May 13, 2011 • Vol. XXXIV, No. 8

Plutonic Love

Pluto gives Kait Tronrud a big hug while visiting the school during the Disney Wonder’s first cruise stop in Alaska.

Photo by Katie Emmets

Disney comes to Skagway

Characters make friends at school

Most things were normal on the first day of the cruise ship season this year.
On May 6, jewelry stores were open, buses went up and down Broadway, newsies handed out papers to passengers who were making their way into town.
But something drastically different happened:
Mickey Mouse disembarked.
The Walt Disney Company has spent the last several years putting together an Alaskan Cruise after many of its patrons expressed an extreme want for a northern itinerary to be added.
Disney worked with local Skagway tourism businesses for months to create special shore excursions, which are tailor-made to and exclusively for families on its ship. According to the Disney Cruise Line website, there are three excursion options in Skagway: Klondike rock climbing and repelling, a musher’s camp with a traditional sled dog ride, and a Liarsville experience.
But the Yukon Gold Rush re-enactors won’t be the only ones dressed up out there anymore.
Disney is offering their guests a Liarsville gold rush trail camp and salmon bake featuring exclusive “Disney Characters.”
“Take part in fun scavenger hunt around Liarsville Gold Rush Trail Camp, before trying your luck in gold panning joined by some of your favorite Disney Characters,” the website reads.
Disney guests are welcomed to participate in other excursions and activities around town, and Klondike Gold Rush National Historical Park is now prepared for the volume of children Skagway will be seeing this summer with its own Junior Ranger Activity Center in the Pantheon Building as part of a NPS initiative to reach children, said Cindy Von Halle, chief of interpretation.
In the activity center, kids will have the opportunity to dress in gold rush period clothing, find out the difference in supplies used in the late 19th century and supplies used in present day, and they will also be able to check out a backpack full of items used to explore town with binoculars and an information binder. The backpack even has a deck of cards in it, so kids can learn a card trick of their own – just like Soapy Smith.


“We gave out 30 Junior Ranger badges on the day of the first Disney ship, and we usually give out about 50 badges per week,” Von Halle said. “So we’re off to a good start with Mickey.”
While cruise ship kids were learning about the town’s history on Friday, the town’s kids were meeting Disney characters who came to the Skagway School.
Disney Cruise Line representative Barda Kosovrasti took Mickey, Minnie, Pluto, and Chip and Dale to the school to meet the students. The elementary school along with some younger children, older children and children-at-heart, filled the Skagway School gymnasium and got to hug each character and give them a high fives and kisses.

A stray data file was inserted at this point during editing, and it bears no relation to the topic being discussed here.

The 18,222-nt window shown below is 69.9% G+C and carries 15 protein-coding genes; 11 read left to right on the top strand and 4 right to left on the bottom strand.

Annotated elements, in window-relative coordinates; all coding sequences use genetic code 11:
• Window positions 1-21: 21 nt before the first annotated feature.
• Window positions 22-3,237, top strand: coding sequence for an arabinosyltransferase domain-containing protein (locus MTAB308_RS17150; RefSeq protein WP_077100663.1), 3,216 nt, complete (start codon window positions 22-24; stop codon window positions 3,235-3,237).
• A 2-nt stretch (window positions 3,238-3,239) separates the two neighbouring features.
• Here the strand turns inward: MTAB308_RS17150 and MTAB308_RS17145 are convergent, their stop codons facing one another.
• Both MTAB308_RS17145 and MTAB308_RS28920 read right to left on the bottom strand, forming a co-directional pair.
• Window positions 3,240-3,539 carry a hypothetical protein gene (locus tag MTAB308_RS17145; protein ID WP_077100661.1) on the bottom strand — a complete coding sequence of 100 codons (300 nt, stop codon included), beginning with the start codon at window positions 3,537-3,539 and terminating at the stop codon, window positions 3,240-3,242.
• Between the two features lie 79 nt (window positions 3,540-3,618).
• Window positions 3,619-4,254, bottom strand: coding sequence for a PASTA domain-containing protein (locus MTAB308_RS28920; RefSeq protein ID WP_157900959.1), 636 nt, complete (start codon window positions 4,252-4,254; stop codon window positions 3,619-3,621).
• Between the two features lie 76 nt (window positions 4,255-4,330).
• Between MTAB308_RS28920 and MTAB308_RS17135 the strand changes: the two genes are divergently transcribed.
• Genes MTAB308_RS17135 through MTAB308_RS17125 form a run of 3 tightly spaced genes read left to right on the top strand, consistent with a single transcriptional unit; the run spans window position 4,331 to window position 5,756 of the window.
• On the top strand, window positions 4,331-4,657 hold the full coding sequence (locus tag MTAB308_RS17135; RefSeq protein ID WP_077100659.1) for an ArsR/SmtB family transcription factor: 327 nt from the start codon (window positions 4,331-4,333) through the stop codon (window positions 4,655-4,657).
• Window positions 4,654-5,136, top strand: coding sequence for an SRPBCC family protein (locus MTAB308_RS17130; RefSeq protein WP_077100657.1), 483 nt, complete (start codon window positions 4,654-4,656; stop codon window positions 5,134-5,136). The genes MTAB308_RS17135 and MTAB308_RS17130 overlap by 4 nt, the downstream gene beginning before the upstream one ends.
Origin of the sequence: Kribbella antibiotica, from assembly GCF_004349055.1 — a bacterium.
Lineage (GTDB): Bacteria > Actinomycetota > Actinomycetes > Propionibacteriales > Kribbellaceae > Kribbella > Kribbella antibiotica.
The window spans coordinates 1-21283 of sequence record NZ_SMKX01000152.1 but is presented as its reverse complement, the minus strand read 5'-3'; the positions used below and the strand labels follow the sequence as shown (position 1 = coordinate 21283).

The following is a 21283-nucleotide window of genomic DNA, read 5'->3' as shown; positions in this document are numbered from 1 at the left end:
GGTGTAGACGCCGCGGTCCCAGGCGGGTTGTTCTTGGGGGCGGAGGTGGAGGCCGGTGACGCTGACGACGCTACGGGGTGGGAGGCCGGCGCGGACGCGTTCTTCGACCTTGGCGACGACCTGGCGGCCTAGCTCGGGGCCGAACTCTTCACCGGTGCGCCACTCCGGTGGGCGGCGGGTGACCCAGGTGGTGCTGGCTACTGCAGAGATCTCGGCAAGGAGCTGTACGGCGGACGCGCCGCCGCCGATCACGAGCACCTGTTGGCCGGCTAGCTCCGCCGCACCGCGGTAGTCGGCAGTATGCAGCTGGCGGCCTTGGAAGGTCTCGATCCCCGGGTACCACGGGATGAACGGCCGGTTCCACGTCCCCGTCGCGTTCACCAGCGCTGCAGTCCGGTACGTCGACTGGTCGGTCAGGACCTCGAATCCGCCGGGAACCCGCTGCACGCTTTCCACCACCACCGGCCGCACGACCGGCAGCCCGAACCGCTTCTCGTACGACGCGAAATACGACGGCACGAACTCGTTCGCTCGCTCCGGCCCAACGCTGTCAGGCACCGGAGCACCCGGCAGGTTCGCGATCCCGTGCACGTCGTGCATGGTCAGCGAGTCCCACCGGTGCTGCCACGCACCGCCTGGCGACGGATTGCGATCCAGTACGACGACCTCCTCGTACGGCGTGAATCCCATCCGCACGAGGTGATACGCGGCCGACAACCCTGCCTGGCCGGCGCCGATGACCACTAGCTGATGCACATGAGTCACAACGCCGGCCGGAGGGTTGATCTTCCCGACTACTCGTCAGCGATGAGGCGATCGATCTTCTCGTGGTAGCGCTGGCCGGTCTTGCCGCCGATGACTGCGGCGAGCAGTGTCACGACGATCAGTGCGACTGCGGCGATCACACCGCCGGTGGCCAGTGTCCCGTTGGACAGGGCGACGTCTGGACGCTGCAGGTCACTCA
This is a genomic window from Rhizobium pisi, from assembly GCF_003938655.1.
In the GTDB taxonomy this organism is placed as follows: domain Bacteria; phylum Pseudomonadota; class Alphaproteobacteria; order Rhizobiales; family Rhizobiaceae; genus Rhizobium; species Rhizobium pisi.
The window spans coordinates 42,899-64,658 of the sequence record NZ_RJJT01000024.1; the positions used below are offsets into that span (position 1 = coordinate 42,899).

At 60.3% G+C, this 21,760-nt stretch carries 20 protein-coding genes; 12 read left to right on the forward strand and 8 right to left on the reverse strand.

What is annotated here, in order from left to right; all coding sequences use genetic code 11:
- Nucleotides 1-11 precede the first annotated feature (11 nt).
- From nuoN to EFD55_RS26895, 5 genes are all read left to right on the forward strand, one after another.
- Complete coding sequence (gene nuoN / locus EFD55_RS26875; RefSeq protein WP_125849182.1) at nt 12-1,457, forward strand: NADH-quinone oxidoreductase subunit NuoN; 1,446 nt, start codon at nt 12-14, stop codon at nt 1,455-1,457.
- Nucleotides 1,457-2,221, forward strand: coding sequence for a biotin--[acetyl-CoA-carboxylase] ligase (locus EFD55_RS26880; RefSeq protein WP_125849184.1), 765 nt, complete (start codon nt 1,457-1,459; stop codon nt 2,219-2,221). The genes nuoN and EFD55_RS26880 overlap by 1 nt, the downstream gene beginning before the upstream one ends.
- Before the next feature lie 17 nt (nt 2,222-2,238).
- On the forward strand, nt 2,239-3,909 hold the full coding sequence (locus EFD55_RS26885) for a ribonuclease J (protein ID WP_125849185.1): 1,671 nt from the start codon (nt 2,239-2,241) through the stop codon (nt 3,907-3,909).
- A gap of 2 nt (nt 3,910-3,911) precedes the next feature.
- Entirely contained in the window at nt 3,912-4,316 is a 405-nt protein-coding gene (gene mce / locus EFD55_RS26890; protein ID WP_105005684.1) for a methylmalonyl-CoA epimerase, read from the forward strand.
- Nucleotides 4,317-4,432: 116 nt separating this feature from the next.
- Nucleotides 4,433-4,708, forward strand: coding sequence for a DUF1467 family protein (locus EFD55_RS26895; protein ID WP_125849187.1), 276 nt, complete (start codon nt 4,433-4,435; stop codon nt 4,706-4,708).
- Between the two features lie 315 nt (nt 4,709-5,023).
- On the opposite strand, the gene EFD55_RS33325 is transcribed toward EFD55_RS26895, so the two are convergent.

In 2010, Disney Cruise Lines logged in 4,500 hours of community service in total throughout all of their ports of call, which include the Mexican Riviera, the Bahamas and Europe.
Although there are many other things they could be doing while in port, the crew really enjoys and looks forward to getting out in the community and giving back some of their time, Kosovrasti said.
“This is the crew’s off time,” she said. “This is the time they get to explore the ports or shop if they need something or nap before they work at night.”
Kosovrasti said the cruse line has done beach clean-ups and painted murals for hospitals.
Bringing the characters to the Skagway School was a unique experience for the Disney employees who participated because the school’s numbers are so small. Instead of showing up and walking around to make sure everyone got a chance to see them, the characters got a lot of time to play with the students on an individual level.
But this experience isn’t just for children.
Disney Wonder Captain Thord Haugen said he feels fortunate be sailing the Alaskan waters.
“Alaska is kind of an iconic name,” Haugen said. “It is one of the last clean, nice places in the U.S. that has really pristine nature.”
An Alaska destination has been a pressing request from repeat cruise goers for many years, Haugen said, but Disney didn’t start the planning for it until about three years ago.
Haugen said that most of the crew, including himself, are excited to get out into the town of Skagway, explore a little and get up to some of Skagway’s lakes.
As a part the cruise ship tradition for first-time-ships in port, the cruise line invited some of Skagway’s officials and tour directors aboard the Disney Wonder to take a tour, thank each other for business and exchange gifts.
Skagway Tourism Director Buckweat Donahue was among the Skagwegians who exchanged a token of thanks.